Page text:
The Yorkshire novelist, playwright and broadcaster J. B. Priestley was a man who knew how to work and play with words, becoming a Doctor of Letters in his later years. He once noted that the more elaborate our means of communication become, the less we actually communicate. My own shelves of words often make me wistful for the worlds of Austen and the Brontes, with rounds of perfumed letters preserved in initialled trunks under the bed and earnest, totally unseasonally attired lovers riding across sodden moors, collapsing in a consumptive heap on the threshold. Usually choosing to walk around Brighton, I often arrive back at my own front door seriously bedraggled after a trip to Aldis. I actually have a couple of vintage trunks under my bed but the only secrets they store are stockings, hot water bottles and spare bedding. There's a man who walks his rather snooty dog "Heathcliff", often stopping to let him poop by my roses (the dog, not the owner). But I digress: even the largely emotionally sterile, character-economic, technical truncations of the internet won't stop a digressor.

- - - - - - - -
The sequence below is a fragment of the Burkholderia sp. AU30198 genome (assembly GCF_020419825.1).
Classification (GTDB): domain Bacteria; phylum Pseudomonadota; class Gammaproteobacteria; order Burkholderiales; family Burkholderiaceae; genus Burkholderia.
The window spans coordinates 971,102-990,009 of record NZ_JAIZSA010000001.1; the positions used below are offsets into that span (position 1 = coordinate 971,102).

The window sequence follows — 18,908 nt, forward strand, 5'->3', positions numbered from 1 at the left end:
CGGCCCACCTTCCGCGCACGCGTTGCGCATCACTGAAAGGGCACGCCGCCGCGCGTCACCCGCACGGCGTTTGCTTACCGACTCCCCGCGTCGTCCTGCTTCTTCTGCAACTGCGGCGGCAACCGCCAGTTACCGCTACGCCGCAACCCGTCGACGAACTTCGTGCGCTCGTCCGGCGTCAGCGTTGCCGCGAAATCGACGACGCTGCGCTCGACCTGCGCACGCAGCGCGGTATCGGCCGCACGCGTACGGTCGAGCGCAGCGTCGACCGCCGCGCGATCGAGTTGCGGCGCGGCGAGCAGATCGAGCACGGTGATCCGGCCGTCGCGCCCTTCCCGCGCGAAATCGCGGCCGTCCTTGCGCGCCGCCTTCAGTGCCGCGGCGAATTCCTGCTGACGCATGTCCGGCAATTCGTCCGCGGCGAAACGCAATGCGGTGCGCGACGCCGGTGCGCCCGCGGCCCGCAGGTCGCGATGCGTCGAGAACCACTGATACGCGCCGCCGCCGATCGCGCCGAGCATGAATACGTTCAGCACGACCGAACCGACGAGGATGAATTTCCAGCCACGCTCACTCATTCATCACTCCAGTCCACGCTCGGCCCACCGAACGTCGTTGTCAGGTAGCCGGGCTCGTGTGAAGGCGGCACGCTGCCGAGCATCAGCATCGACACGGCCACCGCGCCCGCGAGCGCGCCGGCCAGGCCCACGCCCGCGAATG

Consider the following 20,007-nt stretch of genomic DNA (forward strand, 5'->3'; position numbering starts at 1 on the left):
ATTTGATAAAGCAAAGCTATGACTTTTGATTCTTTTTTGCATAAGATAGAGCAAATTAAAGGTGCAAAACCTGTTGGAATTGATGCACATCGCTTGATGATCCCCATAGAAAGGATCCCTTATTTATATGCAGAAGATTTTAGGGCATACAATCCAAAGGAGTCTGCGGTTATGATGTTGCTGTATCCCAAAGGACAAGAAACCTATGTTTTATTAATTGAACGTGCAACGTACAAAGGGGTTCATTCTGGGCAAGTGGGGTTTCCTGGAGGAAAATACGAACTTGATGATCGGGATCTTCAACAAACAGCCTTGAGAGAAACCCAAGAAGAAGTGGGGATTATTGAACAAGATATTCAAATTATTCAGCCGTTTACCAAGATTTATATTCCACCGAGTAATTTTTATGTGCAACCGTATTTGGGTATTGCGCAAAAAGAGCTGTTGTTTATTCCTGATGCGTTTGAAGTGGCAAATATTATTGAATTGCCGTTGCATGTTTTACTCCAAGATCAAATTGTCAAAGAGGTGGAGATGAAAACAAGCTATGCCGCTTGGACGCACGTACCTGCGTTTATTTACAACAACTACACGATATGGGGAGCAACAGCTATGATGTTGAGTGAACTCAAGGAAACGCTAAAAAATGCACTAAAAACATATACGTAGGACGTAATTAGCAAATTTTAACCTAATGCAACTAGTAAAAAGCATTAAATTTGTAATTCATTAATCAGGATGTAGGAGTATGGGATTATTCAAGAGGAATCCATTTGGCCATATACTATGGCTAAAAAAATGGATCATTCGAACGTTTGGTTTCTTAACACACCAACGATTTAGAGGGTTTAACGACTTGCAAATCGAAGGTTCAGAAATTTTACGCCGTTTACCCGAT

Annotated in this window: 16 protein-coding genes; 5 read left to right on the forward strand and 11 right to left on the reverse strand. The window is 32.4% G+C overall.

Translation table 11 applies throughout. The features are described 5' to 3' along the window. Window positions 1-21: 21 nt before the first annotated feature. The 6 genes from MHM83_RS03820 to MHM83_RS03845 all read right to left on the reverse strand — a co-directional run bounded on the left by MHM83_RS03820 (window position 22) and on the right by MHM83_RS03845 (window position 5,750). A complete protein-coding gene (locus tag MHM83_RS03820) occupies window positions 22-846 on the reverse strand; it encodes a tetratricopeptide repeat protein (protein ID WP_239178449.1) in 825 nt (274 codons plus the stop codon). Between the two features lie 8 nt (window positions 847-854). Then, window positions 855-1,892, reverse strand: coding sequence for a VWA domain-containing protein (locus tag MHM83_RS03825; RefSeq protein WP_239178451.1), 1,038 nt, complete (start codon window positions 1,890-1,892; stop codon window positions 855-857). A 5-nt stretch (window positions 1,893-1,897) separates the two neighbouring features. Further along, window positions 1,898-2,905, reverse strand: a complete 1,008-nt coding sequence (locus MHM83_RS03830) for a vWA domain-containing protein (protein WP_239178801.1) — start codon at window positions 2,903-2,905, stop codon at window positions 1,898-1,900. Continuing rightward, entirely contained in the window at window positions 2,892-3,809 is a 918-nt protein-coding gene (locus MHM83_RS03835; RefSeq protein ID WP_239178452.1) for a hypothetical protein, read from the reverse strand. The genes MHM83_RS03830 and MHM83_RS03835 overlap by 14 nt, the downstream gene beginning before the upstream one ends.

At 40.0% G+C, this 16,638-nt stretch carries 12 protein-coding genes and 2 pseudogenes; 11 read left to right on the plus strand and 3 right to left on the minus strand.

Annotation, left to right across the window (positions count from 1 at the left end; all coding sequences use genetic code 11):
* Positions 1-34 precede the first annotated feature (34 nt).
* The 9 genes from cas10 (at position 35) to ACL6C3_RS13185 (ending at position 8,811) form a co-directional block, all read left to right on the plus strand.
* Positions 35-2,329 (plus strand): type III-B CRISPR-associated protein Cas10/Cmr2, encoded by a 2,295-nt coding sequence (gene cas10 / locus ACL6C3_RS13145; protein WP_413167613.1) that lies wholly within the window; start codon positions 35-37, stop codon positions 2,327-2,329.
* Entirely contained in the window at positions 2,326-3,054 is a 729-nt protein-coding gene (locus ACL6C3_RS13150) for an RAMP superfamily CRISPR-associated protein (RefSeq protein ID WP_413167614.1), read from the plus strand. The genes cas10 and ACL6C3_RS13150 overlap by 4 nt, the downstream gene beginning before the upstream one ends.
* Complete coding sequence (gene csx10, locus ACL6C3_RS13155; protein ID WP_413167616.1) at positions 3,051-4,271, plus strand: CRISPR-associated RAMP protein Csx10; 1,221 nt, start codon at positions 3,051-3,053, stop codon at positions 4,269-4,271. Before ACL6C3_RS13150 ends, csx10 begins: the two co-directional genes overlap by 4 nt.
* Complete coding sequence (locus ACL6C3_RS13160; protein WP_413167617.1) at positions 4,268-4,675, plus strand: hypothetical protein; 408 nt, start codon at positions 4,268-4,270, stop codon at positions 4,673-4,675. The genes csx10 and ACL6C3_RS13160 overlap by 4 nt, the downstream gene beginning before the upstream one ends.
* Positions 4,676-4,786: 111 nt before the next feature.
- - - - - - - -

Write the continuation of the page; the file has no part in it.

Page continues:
I'm the first to admit that I usually have something to say and can talk. A lot. I like the art and science of words: these seemed fine reasons to start a blog, over a year ago now, when I was unemployed. But I also appreciate silence and always find myself looking for what's left unsaid when the conversation has ended. There's a precious silence in the closest relationships; an emotional recognition and communion negating words. Yet sometimes things must be said, the surety of feelings needs to be voiced to uncertain hearts. Sometimes words won't flow, stemmed by too much self-doubt or fear of offending, too much anger or pain, even too much love.